2008-10-02 18:00:14

By STEVE PATTERSON SANFORD - A high-stakes legal fight over using St. Johns River water in Central Florida utilities opened Wednesday with lawyers arguing about the need for and impact of the river withdrawal. An administrative law judge could spend most of this month hearing witnesses before deciding which argument should prevail. The St. Johns Riverkeeper, Jacksonville City Hall and St. Johns County are all fighting a proposal to withdraw water for Seminole County residents to use in...

2008-09-26 18:00:29

By RONALD L. LITTLEPAGE The St. Johns River, always beautiful, especially sparkles on a fresh fall day when the temperature finally dips into the 50s after a long, hot summer. Thursday was such a day in Jacksonville and the river, indeed, sparkled. The sight was a vivid reminder of why we must protect the city's greatest natural resource, the St. Johns River. As you know, battle lines have been drawn over a proposal by the St. Johns River Water Management District to withdraw hundreds...

2008-09-22 12:00:21

Industry, government, and academic participants in the 35-member Alberta Saline Aquifer Project (ASAP) announced today that five companies have been awarded contracts for the engineering, design and environmental-related work that is needed to support the first phase of ASAP's initiative to store carbon dioxide in deep underground saline aquifers. With this work now underway, the project is on track to complete Phase I - the identification of specific aquifer locations and application for...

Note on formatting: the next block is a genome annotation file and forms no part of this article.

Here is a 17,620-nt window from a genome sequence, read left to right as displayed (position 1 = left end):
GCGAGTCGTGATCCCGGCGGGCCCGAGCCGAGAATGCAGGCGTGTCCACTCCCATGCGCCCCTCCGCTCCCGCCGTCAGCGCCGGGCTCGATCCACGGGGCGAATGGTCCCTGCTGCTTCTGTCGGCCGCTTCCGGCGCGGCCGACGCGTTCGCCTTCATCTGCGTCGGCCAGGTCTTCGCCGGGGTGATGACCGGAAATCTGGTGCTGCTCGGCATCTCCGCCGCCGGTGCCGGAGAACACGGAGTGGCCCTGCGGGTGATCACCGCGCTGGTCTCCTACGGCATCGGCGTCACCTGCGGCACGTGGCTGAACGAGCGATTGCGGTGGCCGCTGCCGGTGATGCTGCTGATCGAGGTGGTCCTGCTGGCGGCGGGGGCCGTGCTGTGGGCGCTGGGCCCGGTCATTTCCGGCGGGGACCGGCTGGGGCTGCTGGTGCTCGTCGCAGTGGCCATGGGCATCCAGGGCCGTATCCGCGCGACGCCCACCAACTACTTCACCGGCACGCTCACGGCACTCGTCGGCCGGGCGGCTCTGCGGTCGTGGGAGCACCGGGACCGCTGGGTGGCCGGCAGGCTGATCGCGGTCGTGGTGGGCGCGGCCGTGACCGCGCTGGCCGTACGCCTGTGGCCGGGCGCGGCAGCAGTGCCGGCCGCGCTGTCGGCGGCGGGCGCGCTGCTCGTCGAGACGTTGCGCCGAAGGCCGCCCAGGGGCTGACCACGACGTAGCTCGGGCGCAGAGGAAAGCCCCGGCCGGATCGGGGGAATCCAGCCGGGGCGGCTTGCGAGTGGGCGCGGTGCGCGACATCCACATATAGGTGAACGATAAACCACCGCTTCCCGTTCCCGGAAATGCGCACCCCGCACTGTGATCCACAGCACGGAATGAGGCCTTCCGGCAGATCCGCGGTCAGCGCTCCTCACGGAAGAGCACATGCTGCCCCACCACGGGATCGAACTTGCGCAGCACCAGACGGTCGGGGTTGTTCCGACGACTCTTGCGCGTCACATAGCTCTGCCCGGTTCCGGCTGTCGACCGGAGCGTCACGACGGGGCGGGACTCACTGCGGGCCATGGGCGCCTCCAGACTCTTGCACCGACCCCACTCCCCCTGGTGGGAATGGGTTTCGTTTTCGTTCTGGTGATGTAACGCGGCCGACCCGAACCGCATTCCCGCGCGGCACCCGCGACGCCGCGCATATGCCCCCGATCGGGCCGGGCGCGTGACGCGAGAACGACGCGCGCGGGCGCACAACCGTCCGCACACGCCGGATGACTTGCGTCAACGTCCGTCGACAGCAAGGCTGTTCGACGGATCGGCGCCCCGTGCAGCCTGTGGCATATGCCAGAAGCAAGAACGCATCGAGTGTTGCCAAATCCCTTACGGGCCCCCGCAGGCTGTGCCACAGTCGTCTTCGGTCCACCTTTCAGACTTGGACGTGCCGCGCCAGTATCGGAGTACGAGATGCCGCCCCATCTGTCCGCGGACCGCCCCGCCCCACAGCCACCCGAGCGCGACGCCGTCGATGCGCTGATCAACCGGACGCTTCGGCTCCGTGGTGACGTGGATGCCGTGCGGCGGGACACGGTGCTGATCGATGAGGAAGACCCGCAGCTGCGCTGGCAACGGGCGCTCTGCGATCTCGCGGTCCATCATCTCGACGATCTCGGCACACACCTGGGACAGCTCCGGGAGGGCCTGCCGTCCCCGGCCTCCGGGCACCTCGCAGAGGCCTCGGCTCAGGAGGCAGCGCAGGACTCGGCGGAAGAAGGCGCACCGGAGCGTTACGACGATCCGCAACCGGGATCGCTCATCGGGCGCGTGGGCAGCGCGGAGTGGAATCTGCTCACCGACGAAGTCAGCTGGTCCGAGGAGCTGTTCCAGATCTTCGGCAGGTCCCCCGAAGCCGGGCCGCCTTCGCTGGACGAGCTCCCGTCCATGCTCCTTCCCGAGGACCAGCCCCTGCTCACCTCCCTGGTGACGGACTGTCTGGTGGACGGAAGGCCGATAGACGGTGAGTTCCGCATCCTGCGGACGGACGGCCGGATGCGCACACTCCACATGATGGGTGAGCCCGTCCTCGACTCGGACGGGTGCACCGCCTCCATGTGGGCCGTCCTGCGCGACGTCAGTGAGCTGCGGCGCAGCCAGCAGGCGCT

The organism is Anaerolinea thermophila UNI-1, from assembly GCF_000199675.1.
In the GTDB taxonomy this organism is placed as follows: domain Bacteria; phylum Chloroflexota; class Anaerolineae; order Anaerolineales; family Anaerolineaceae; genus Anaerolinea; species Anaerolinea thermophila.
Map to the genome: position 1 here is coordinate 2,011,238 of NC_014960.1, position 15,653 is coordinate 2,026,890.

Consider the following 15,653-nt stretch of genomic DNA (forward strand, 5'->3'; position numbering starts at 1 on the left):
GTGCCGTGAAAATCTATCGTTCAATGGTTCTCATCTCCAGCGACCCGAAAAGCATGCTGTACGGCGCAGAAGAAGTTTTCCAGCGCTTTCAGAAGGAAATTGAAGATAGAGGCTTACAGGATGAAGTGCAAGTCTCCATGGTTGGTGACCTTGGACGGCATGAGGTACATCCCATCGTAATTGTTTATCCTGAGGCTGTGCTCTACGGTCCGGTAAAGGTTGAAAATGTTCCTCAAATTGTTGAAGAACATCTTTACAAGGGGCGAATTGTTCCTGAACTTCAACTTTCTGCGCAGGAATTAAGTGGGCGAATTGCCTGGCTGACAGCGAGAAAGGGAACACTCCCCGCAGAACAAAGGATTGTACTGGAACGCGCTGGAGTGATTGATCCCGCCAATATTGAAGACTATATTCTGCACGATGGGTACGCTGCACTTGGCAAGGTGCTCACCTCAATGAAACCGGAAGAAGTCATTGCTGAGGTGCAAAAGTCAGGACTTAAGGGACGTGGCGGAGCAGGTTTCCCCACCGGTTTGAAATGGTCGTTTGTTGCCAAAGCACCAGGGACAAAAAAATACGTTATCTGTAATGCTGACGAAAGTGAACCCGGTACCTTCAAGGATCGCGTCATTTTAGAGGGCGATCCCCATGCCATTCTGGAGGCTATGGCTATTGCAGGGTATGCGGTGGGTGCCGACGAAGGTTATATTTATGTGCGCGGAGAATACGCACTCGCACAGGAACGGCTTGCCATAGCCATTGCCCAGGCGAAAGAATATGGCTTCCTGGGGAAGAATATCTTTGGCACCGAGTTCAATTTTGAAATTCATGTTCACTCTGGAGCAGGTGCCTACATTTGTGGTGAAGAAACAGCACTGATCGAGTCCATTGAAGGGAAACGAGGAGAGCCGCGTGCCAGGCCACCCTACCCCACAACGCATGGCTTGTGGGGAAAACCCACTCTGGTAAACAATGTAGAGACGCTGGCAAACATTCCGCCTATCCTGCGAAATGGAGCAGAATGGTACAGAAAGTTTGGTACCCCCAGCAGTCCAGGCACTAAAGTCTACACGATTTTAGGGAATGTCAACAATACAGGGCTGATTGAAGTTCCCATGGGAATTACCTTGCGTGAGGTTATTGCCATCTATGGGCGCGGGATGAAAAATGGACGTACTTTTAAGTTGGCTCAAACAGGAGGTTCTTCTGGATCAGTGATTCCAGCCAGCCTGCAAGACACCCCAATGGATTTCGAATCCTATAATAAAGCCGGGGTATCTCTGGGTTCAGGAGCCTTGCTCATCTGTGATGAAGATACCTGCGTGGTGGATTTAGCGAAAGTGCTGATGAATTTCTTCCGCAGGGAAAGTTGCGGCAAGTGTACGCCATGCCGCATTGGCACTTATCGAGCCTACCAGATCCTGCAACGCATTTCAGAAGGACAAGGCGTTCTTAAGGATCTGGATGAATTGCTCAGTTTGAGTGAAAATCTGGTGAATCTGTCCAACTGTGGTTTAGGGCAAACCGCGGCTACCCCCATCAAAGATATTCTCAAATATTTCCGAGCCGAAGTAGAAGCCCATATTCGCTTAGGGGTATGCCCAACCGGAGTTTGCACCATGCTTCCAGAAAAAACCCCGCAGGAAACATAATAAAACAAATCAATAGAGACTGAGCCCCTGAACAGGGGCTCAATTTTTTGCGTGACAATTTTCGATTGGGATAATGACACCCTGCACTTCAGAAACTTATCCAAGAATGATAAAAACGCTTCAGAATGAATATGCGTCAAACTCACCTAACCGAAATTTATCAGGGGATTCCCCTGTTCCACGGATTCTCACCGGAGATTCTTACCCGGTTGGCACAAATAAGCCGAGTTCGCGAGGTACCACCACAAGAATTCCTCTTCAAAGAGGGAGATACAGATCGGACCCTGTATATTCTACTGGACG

2008-09-18 18:00:29

By STEVE PATTERSON GAINESVILLE -- Taking too much water from the St. Johns River could fuel toxic algae blooms and suck water from underground aquifers, scientists meeting Wednesday said. But it could be two years before those scientists will be ready to agree exactly how much withdrawal would have to happen to become a real problem. It's the central question behind research that's still evolving while communities from Jacksonville to Central Florida feud over proposals to use the...


Latest Aquifer Reference Libraries

22_319d33a1f9f347feb9c006816dbc1357
2009-07-06 17:58:20

The water cycle (or hydrologic cycle) describes the continuous movement of water above, below, and on the planet. Since the water cycle is in fact a "cycle", there is no beginning or end. Water exists in three states: liquid, vapor, and ice. Although the balance of water on our planet is fairly constant, individual water molecules may come and go. The water cycle is driven by the sun. The sun heats the oceans and allows water to evaporate into the air. The sun also heats snow and ice which...

More Articles (1 articles) »
Word of the Day
grass-comber
  • A landsman who is making his first voyage at sea; a novice who enters naval service from rural life.
According to the OED, a grass-comber is also 'a sailor's term for one who has been a farm-labourer.'